I use soaked sponge pads with a solution designed for brush plating - the pad sits on the end of an old chop stick and is connected to a 6v power supply with an stainless steel wire, the other end to the case of the watch. Now I may offend the purist here, but I think I took a rather grubby and work case and brought it back to life - the final version is on the left

    before - after.jpg
     
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  41. RJSoftware

    RJSoftware Registered User

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    #41 RJSoftware, May 11, 2018
    Last edited: May 11, 2018
    Very nice...!!! I take it that you where able to just wipe the brush over the painted parts without masking because paint is not conductive.

    One more small question, why stainless wire, not copper etc. just curious. Im trying not to step on your thread too much, this is such a good thread.
     
  42. Britannicus

    Britannicus Registered User

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    Stainless is recommended for gold plating brushes, because the gold generally won't stick to the wire. Otherwise you end up with a gold plated wire !

    You're right about the paint, It won't stick, In this case the figures were engraved anyway and a bit worn in places so I filled in some of the numbers again after I'd done the plating.
     
  43. Britannicus

    Britannicus Registered User

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    First effort in blued steel - seems to work just as well, but the etch station needs to operate at around 42 degrees C - much more than that and the mask comes away, much less than that (say below 35) and it doesn't etch.

    I experimented by hand bluing one of the large hands, the other 3 are blued chemically - results very similar I think, left unbroached until I know what size pinion it needs to fit. My current set up makes about 40 at a time.

    bl steel.JPG
     
  44. RJSoftware

    RJSoftware Registered User

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    Probably they are blued after etched out. 500 degrees makes blue
     
  45. Britannicus

    Britannicus Registered User

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    Hi there - yes according to my European tables should be about 330 degrees Centigrade. this is very easily done (simply toasting it over a cigarette lighter will get there) - for a more controlled finish I got a chemical bluing pen - the kind sold to gun enthusiasts to patch up scratches - then it's just a matter of running a pen over the hand (it comes in a pen rather like a sharpie" - this produced an almost identical result with less burned fingers !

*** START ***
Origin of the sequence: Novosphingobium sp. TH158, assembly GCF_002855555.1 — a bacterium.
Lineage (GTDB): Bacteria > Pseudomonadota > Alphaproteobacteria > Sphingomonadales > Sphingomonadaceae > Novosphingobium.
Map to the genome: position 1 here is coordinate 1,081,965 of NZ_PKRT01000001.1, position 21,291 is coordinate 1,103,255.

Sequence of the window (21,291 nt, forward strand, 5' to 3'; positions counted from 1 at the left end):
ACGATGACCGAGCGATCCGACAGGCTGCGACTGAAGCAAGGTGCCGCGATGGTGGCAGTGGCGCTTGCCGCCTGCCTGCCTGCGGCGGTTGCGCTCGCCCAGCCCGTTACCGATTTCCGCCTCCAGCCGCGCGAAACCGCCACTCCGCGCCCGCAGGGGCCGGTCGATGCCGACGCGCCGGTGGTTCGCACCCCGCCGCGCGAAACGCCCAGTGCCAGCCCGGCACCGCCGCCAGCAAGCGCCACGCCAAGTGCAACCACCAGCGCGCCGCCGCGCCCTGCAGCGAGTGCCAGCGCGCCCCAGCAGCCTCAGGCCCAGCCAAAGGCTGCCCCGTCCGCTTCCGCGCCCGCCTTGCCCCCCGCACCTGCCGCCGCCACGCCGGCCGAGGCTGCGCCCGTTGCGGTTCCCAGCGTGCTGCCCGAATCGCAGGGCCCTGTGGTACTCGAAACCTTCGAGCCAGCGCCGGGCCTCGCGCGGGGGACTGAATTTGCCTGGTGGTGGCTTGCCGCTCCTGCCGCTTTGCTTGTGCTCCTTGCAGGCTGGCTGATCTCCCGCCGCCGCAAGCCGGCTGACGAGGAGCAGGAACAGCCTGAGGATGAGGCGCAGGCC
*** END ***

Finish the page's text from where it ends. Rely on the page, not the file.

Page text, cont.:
For my steel - after making the shape by etching, I would heat up to red heat and then quench in water to temper it a bit, then apply bluing.
     
  46. gmorse

    gmorse Registered User
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    Hi Britannicus,

    This won't temper it a bit, it will leave it dead hard and quite brittle. To temper it you need to polish the scale off a section, preferably the back, and then heat gently until the polished part turns purple to dark blue.

    Regards,

    Graham
     
  47. Britannicus

    Britannicus Registered User

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    Well, I'm certainly not an expert - I've only just started with steel instead of brass. hands seem OK, but they have a reasonably broad outline - I've yet to try the more thin shafted spade types, so I think I should try this as part of my continuing experimentation when I do the thinner stuff
     
  48. gmorse

    gmorse Registered User
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    Hi Britannicus,

    You'll certainly need to harden and temper this type of hand, as the thin part just behind the spade is very vulnerable to bending and breaking; the proper heat treatment will make them tougher.

    Regards,

    Graham
     
  49. Britannicus

    Britannicus Registered User

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    well that's my job this weekend !
     
  50. gmorse

    gmorse Registered User
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    Hi Britannicus,

    I should have qualified this by saying that the abilty to harden steels by this method depends on there being sufficient carbon in the alloy; ordinary mild steel won't respond to this treatment by becoming hardened but silver steel or gauge plate certainly will.

    Regards,

    Graham